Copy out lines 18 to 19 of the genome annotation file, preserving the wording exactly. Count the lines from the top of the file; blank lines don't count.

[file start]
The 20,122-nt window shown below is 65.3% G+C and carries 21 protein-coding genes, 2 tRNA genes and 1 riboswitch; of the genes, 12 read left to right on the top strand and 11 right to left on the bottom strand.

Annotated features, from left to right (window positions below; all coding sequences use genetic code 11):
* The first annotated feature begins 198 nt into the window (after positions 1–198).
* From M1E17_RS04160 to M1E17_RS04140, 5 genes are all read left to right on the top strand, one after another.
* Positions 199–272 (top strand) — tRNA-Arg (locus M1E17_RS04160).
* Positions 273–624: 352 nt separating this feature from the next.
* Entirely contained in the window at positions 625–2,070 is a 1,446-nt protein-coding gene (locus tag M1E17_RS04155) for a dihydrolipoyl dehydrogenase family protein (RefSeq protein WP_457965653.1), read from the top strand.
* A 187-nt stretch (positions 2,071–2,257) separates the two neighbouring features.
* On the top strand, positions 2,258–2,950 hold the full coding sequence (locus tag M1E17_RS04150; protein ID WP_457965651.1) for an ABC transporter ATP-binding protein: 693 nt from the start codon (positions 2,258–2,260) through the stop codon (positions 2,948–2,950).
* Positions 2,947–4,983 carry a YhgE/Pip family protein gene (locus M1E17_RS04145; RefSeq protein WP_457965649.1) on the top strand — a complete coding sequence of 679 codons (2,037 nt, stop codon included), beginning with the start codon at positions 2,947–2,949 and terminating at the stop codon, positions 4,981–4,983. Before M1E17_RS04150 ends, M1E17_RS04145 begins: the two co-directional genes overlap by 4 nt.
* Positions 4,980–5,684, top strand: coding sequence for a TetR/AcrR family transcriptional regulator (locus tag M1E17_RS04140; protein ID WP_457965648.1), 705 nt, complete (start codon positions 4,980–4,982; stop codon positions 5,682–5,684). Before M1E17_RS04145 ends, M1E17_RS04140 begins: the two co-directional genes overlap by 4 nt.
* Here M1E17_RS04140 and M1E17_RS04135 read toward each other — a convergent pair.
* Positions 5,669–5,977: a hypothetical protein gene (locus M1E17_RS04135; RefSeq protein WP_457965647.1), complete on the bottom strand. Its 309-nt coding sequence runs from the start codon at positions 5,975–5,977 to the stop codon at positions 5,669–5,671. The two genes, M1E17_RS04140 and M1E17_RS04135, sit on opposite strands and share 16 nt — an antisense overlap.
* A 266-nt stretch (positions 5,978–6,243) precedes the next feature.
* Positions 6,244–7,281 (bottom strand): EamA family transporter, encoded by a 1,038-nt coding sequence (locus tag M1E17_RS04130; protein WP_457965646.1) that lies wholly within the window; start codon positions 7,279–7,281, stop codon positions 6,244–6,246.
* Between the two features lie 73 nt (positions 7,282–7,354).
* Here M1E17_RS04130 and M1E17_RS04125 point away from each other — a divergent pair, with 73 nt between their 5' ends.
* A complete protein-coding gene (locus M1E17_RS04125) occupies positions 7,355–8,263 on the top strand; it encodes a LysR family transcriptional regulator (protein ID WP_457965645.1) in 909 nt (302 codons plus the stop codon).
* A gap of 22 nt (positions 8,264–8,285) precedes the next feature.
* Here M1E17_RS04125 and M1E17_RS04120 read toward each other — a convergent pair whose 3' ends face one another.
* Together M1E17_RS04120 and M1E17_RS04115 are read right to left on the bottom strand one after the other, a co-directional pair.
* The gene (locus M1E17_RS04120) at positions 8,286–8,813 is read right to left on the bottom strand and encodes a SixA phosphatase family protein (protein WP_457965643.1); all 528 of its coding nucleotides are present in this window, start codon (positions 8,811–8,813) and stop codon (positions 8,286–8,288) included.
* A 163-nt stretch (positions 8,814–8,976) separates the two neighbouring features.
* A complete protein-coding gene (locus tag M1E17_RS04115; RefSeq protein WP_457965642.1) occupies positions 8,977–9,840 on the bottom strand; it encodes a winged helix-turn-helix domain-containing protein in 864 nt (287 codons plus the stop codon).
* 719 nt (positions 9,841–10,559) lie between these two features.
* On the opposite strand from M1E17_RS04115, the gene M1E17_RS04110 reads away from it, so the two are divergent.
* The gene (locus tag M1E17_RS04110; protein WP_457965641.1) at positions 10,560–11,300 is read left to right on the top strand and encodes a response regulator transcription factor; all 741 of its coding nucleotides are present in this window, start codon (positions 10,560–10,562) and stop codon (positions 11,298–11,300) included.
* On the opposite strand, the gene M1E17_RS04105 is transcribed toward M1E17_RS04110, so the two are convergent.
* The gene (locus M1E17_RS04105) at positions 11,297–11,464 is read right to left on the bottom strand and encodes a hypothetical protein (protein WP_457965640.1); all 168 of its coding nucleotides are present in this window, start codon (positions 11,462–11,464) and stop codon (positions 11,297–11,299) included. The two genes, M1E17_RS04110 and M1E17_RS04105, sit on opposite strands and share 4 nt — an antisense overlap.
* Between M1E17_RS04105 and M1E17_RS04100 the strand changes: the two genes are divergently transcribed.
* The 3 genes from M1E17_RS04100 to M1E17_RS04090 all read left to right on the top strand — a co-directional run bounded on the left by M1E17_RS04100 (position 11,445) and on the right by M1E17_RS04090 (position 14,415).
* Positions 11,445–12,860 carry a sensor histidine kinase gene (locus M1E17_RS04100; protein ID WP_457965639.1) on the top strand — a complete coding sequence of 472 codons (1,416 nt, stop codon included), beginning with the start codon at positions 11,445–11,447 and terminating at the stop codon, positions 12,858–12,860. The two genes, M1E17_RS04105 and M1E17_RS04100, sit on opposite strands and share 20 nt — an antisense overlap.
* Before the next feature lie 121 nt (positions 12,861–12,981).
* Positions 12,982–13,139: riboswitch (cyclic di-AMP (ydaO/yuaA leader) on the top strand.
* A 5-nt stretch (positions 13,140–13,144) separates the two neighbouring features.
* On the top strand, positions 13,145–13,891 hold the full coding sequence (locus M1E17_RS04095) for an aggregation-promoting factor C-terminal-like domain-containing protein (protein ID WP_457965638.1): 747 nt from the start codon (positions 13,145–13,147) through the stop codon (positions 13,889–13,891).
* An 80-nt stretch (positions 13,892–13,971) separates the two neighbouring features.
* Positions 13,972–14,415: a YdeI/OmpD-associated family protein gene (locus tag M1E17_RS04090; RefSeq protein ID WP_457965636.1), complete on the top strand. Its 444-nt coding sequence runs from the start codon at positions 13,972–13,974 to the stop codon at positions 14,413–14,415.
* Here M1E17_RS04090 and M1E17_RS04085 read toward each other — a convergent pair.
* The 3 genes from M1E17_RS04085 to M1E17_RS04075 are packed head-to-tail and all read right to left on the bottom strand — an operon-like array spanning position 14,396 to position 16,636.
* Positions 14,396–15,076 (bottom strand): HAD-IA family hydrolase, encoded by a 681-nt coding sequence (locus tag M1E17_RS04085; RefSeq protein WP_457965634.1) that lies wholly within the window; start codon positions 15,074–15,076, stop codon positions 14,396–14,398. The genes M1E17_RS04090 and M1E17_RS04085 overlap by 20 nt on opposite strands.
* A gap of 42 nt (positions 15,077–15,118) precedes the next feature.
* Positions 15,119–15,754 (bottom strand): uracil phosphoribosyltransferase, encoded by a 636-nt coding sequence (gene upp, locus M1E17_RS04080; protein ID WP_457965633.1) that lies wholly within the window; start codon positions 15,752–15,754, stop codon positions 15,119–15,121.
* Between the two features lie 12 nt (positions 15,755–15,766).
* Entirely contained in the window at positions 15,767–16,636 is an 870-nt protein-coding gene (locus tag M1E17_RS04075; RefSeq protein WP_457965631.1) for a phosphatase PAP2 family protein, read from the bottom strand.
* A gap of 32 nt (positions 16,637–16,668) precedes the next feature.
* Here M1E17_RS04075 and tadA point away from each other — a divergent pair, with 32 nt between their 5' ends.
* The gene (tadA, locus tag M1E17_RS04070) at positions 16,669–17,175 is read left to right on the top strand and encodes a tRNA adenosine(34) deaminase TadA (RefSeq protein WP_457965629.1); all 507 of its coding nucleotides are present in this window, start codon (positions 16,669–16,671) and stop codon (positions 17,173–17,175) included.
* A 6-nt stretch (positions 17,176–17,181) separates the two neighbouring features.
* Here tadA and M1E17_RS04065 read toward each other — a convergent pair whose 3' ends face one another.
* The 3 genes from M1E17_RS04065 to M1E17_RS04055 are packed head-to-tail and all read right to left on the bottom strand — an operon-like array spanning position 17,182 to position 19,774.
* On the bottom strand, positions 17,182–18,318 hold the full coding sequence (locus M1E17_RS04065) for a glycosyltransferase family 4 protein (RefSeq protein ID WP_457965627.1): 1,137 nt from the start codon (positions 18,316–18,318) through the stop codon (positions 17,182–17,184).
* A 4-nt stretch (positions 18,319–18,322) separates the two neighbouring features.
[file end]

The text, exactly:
* A complete protein-coding gene (locus M1E17_RS04125) occupies positions 7,355–8,263 on the top strand; it encodes a LysR family transcriptional regulator (protein ID WP_457965645.1) in 909 nt (302 codons plus the stop codon).
* A gap of 22 nt (positions 8,264–8,285) precedes the next feature.